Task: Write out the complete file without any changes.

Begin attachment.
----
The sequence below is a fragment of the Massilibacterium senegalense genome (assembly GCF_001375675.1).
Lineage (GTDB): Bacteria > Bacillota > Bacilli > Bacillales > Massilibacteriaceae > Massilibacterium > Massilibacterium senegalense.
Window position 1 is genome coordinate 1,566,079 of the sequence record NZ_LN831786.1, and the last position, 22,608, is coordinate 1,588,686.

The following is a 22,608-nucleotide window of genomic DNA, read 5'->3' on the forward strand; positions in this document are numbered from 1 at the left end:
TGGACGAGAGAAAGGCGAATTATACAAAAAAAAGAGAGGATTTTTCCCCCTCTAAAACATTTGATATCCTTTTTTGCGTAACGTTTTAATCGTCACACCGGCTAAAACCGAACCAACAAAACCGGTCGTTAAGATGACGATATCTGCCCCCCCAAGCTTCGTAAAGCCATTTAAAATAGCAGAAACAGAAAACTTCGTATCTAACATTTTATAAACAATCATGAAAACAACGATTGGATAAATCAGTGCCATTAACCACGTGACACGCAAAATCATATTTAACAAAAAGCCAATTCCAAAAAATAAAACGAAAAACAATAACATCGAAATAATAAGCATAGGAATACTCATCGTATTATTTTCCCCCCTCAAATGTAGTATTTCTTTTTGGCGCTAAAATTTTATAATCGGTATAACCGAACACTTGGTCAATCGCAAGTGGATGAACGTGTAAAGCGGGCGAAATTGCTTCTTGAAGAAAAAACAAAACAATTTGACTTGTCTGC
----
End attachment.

The sequence below is a fragment of the Massilibacterium senegalense genome (assembly GCF_001375675.1).
Lineage (GTDB): Bacteria > Bacillota > Bacilli > Bacillales > Massilibacteriaceae > Massilibacterium > Massilibacterium senegalense.
Window position 1 is genome coordinate 1,566,079 of the sequence record NZ_LN831786.1, and the last position, 22,608, is coordinate 1,588,686.

The following is a 22,608-nucleotide window of genomic DNA, read 5'->3' on the forward strand; positions in this document are numbered from 1 at the left end:
TGGACGAGAGAAAGGCGAATTATACAAAAAAAAGAGAGGATTTTTCCCCCTCTAAAACATTTGATATCCTTTTTTGCGTAACGTTTTAATCGTCACACCGGCTAAAACCGAACCAACAAAACCGGTCGTTAAGATGACGATATCTGCCCCCCCAAGCTTCGTAAAGCCATTTAAAATAGCAGAAACAGAAAACTTCGTATCTAACATTTTATAAACAATCATGAAAACAACGATTGGATAAATCAGTGCCATTAACCACGTGACACGCAAAATCATATTTAACAAAAAGCCAATTCCAAAAAATAAAACGAAAAACAATAACATCGAAATAATAAGCATAGGAATACTCATCGTATTATTTTCCCCCCTCAAATGTAGTATTTCTTTTTGGCGCTAAAATTTTATAATCGGTATAACCGAACACTTGGTCAATCGCAAGTGGATGAACGTGTAAAGCGGGCGAAATTGCTTCTTGAAGAAAAAACAAAACAATTTGACTTGTCTGC